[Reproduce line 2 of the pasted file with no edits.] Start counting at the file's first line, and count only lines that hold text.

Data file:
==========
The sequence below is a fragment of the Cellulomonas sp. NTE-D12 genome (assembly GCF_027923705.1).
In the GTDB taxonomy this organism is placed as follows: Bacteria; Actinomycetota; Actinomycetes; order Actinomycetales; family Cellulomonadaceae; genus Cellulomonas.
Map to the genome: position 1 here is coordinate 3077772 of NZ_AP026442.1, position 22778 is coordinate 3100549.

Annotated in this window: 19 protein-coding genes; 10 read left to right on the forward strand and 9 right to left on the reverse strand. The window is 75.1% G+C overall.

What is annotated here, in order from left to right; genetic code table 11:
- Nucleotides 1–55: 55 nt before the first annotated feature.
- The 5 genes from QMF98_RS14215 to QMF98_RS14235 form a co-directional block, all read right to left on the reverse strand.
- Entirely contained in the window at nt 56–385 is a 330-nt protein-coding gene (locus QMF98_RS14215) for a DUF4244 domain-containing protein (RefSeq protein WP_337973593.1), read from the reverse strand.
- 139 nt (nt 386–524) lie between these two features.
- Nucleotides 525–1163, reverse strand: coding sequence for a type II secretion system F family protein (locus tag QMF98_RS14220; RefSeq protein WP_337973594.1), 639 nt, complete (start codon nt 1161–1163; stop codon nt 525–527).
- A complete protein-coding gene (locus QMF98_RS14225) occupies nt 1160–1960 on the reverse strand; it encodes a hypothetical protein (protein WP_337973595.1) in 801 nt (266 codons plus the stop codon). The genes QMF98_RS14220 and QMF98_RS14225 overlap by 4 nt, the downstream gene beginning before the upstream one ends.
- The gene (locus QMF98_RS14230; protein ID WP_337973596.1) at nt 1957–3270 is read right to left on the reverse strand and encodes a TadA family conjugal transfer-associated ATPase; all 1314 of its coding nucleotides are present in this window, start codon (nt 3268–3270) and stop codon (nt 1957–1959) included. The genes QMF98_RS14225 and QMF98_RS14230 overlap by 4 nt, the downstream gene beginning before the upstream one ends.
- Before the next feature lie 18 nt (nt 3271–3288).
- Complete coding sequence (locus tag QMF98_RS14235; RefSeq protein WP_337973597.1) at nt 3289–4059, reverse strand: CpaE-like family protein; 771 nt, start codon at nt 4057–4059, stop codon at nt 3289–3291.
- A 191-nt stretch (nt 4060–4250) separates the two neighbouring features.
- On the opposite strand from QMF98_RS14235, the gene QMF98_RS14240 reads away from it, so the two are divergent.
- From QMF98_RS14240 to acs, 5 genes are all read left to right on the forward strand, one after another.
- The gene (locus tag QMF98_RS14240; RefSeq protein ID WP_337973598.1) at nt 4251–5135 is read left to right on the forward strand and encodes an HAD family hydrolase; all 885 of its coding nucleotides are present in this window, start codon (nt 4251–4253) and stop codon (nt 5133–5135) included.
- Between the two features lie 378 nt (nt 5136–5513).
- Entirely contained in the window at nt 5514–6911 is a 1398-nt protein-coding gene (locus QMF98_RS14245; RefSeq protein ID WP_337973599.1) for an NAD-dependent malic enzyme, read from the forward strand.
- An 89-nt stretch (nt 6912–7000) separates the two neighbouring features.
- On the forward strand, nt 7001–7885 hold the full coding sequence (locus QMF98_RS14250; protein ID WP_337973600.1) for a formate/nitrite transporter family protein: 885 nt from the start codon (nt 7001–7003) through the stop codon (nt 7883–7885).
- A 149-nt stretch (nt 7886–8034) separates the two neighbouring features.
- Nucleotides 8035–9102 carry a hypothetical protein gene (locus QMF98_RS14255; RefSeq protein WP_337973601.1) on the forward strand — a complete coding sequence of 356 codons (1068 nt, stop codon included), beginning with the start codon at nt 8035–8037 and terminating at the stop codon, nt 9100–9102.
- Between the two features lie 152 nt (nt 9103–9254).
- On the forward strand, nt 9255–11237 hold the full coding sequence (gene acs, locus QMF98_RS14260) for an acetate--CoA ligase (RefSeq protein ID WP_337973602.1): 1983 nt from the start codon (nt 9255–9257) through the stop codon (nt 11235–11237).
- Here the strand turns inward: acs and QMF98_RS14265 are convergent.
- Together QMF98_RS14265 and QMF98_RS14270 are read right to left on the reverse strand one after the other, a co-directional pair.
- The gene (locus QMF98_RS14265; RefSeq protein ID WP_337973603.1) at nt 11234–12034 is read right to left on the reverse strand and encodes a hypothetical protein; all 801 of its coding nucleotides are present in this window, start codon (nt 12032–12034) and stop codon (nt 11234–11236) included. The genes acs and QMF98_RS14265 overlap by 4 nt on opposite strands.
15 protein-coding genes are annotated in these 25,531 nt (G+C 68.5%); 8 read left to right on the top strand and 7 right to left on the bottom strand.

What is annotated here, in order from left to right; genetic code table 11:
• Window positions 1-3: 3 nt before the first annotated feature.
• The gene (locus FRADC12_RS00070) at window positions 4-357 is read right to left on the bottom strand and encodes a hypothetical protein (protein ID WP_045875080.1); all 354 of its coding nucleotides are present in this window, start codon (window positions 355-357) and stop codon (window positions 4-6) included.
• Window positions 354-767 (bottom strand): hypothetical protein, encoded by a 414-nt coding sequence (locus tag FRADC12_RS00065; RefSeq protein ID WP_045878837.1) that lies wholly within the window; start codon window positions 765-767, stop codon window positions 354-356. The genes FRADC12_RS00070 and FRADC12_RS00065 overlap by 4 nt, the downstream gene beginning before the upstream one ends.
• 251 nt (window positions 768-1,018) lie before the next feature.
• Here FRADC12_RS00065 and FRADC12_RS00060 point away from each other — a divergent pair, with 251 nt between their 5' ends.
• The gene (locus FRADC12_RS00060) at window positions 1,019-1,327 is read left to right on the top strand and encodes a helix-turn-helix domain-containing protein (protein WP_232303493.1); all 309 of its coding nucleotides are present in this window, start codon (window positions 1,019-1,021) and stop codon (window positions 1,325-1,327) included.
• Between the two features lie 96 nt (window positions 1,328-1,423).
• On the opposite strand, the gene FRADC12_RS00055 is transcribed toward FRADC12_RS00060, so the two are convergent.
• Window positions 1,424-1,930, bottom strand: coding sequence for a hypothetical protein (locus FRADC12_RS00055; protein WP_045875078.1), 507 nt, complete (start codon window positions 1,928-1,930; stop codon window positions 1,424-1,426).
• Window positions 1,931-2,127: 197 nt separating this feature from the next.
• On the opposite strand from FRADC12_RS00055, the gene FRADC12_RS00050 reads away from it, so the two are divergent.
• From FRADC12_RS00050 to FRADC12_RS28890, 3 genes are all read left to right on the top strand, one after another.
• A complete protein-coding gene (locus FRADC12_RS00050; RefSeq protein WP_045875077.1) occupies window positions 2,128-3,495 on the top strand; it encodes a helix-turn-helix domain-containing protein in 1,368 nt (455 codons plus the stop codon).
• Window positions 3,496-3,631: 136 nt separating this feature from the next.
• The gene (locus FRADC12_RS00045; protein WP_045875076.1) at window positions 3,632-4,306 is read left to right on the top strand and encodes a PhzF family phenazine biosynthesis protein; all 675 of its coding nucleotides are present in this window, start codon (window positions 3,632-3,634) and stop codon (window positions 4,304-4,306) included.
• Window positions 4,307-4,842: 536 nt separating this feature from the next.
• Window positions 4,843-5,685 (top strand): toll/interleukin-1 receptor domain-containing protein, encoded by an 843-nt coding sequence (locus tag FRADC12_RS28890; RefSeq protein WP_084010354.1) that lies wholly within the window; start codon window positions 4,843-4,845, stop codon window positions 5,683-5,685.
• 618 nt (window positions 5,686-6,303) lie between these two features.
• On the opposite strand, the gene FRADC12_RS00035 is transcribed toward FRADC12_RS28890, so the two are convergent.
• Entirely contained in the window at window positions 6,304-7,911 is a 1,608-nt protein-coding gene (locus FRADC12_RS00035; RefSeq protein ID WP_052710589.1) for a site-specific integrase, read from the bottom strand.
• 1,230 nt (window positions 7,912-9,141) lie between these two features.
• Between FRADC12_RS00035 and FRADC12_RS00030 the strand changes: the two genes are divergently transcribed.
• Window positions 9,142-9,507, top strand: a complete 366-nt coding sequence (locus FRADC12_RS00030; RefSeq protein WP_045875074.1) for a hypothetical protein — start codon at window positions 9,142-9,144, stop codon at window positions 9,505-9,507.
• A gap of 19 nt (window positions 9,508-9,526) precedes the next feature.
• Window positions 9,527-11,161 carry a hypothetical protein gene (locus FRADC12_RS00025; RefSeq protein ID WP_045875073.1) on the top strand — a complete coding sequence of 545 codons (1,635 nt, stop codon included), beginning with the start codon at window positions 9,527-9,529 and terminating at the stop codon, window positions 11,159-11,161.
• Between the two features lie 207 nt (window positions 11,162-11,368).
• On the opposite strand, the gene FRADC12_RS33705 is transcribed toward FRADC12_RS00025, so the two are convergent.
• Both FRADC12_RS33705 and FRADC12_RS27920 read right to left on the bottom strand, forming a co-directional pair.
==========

In the GTDB taxonomy this organism is placed as follows: Bacteria; Actinomycetota; Actinomycetes; order Actinomycetales; family Cellulomonadaceae; genus Cellulomonas.